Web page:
New jobless claims declined by 6,000 the last week of July versus predictions of an increase of 3,000. This suggests that business owners are willing to keep people because they have confidence the American economy is improving. In support of that notion, the decline continues a nine-month trend of improving labor market data. Concurrently, the international trade deficit narrowed.
Despite the best efforts of Republicans in Congress to ensure a collapsing economy and the highest possible unemployment rate as the election approaches, the economy continues to improve, as it has done steadily for the past nine months. In fact, the second quarter's growth rate, pegged initially at 1.5%, will be revised upward to 1.8% in the next few days.
As new claims for jobless benefits declined by 6,000 the last week in July, 9,000 below the predicted number, the number of newly created non-farm jobs continued to increase, by about 163,500 for July, albeit still at a rate below that needed to cover all new workers coming into the workforce. The America economy needs approximately 250,000 new jobs per month for that. These statistics taken together resulted in a one-tenth point increase in the unemployment rate.
The four-week moving average for July showed an increase for the total month in new unemployment insurance claims of about 2,500. However, July is a difficult month to assess statistically, because it is the month in which the auto companies close production plants for retooling. Suppliers and vendors, perforce do the same thing, or at least are subjected to significant temporary reductions in their workforce.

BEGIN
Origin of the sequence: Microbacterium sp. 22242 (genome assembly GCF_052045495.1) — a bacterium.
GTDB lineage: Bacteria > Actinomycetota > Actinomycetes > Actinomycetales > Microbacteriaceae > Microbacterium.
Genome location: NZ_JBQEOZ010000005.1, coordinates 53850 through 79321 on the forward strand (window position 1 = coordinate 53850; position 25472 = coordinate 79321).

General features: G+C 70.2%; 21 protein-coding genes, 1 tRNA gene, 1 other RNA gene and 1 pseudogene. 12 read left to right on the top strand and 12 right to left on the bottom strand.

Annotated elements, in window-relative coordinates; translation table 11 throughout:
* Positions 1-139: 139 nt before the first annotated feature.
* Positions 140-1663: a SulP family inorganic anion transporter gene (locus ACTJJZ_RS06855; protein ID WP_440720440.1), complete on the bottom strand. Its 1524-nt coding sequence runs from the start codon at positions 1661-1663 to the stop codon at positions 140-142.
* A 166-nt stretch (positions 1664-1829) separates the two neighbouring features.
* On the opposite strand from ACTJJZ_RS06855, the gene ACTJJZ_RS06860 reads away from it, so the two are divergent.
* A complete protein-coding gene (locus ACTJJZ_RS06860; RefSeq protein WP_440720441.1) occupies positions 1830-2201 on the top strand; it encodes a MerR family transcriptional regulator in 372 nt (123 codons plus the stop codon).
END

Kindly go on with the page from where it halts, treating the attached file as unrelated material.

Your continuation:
As the jobs picture continued to include, the US Trade Deficit 10.6% to $42.9 billion Economists had predicted a deficit of $47.5 billion. The deficit represents an outflow of US dollars, and any reduction in the outflow is an economic improvement in and of itself.
"Gloom-sayers" looking for negatives to assign to the President, insist that there is no improvement in the US economy. Taken together, the long-term run of new unemployment claims and unemployment rates trending down, new jobs trending up and an improvement in the US trade deficit show that they are wrong. The US Bureau of Labor Statistics graphs salient employment data.
Despite all attempts to derail it, the American economy is clearly on the way back. The State of Michigan, for instance, has announced plans to add to its new jobless claims. The State announced plans a few days ago to lay off three-quarters of its unemployment insurance staff over the next two months for lack of work.